Humanities Block-B – Program Specific
Courses in this group require students to examine the connection between ethical choices and social responsibility. A number of theories and principles of ethical decision-making are introduced.
Students are required to consider opposing sides of issues related to their program of study by applying ethical theories.
The three Physical Education courses of the General Education component aim at getting students to develop an active and healthy lifestyle.
The 101 course involves identifying the role that certain lifestyle behaviours, such as regular physical activity, good nutrition and stress management, play in the pursuit of optimal health and well-being. Students will examine the health and wellness effects derived from participation in regular physical activity and will explore the effects of their current lifestyle habits.
The 102 course is skills-oriented. Each student will be expected to analyze the factors that contribute to the acquisition of skills to be a successful participant in their chosen activity. Using a problem-solving approach, the student will conduct a personal analysis of her/his knowledge and abilities, establish personal goals, and plan strategies leading to the improvement of those skills.
The 103 course addresses the competency of designing and managing a personal activity program that incorporates healthy lifestyle choices. This course contributes to the development of responsible behaviours leading to the promotion and improvement of health. The learning situation will require the application of fundamental knowledge and experiences acquired in the 101 and 102 Physical Education courses. The student will explore a variety of health-related activities and be responsible for choosing, performing and scheduling activities appropriate to meet personal needs, interests and abilities.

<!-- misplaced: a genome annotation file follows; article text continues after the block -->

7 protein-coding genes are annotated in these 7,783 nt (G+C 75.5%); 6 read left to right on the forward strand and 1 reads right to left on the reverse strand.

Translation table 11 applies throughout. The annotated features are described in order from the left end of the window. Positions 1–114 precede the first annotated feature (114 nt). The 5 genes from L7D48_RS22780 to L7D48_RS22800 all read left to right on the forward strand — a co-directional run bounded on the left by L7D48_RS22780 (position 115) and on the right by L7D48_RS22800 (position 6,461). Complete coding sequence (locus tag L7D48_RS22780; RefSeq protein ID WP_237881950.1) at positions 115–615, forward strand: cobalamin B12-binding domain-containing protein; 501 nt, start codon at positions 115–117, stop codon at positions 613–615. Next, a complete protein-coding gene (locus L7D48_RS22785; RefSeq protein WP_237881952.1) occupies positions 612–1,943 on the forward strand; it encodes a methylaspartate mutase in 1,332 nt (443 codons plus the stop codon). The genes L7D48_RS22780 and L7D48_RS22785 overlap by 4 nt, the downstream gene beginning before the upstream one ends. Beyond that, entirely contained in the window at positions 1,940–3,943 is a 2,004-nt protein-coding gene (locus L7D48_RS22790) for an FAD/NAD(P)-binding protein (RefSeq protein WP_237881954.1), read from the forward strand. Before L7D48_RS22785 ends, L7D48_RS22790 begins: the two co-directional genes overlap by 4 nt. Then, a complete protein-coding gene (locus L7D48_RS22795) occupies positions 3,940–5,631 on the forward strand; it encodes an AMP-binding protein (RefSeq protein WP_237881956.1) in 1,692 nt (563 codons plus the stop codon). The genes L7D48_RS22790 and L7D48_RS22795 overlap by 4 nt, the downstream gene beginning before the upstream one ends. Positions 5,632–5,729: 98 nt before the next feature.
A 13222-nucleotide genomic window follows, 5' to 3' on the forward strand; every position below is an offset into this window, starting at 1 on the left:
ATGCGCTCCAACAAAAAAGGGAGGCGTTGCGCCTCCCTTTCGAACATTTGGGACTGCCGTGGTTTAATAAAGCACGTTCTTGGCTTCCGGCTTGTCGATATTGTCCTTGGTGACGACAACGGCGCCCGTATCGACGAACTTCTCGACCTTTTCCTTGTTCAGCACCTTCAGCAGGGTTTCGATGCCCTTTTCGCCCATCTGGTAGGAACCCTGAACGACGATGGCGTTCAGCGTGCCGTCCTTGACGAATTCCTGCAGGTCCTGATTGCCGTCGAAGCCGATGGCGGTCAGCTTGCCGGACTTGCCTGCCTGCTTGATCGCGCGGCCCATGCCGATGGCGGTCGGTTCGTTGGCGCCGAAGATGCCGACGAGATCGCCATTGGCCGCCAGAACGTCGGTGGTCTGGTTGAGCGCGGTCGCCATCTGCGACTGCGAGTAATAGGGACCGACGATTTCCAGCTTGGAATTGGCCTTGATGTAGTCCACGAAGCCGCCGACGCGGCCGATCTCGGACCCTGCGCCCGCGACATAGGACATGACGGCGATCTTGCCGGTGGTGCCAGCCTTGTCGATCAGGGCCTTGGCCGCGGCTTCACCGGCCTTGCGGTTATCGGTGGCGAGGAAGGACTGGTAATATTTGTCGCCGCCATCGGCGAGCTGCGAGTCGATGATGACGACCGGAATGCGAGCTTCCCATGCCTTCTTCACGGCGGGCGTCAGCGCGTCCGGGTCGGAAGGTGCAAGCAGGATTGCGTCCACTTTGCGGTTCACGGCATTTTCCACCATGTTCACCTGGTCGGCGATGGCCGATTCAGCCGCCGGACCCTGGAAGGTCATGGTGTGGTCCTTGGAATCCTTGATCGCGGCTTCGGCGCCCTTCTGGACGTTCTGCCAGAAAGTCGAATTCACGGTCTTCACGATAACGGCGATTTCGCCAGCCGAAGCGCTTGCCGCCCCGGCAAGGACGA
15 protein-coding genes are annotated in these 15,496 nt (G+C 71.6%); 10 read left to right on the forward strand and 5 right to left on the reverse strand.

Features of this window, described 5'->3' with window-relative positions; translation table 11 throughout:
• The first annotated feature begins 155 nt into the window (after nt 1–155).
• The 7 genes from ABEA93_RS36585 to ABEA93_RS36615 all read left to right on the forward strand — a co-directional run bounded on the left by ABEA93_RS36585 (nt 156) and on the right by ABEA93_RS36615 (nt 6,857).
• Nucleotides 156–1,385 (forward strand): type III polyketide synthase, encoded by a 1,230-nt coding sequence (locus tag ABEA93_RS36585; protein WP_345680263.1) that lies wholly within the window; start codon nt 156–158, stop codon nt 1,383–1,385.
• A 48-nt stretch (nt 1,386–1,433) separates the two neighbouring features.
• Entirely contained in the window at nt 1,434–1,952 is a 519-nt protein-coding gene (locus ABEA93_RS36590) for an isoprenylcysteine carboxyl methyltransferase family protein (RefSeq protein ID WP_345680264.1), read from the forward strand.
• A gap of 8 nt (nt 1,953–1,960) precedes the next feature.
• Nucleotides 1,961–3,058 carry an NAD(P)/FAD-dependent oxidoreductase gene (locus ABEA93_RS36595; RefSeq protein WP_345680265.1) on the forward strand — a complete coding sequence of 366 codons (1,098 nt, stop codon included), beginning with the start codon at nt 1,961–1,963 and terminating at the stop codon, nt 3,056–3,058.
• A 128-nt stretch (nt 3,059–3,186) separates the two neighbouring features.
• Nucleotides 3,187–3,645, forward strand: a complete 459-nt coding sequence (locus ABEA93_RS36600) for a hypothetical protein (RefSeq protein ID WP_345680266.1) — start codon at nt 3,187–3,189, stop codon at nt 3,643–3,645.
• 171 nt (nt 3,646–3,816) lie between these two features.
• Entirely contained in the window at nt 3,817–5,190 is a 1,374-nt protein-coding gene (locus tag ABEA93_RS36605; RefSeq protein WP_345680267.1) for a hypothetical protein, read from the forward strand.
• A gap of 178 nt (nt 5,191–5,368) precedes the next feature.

To respond to students’ diverse interests, abilities and motivations, Champlain Saint-Lambert offers a wide range of courses – downhill skiing, snowboarding, water front activities, basketball, badminton, total body conditioning, soccer, volleyball, ice-hockey, hiking, tennis, yoga, weight training, canoe camping and etc.
Complementary courses give students the opportunity to explore academic fields and topics outside of their program of study. Students can choose two among a wide variety of courses, such as:
- A World of Cities
- Based on a True Story? Popular Culture & the Past
- Behind the Camera: Introduction to Photography
- Behind the Camera: TV Studio Workshop
- Biological Perspectives on Sex
- Biology: Sharing the Environment
- Chemistry and the Environment
- Computer Applications for Commerce
- Creative Images with Photoshop
- Creative Writing
- Cultivating Creativity Online and Beyond
- Geography: Planetary Challenge
- How to Get the Most Bang for Your Travel Dollar
- Indigenous People and Globalization
- Introduction to Film Studies
- Introduction to Forensic Science
- Italian I
- Meaning and Life’s Problems: Exploring Philosophy
- Money Skills and Consumer Economics
- Music: Back and Forth from Jazz to Rap to Techno
- Nutrition and Health Management
- Political Science: Politics and Society
- Psychology: Introduction to Social Sciences
- Public Speaking for Beginners
- Self-Help Strategies for College Students
- Sociology: An Introduction to Social Life
- Spanish I
- Storytelling with Still Photography
- Studio Art Workshop / Introduction to Artistic Practices
- The Language of Food Culture: Italy
- Writing for Journalism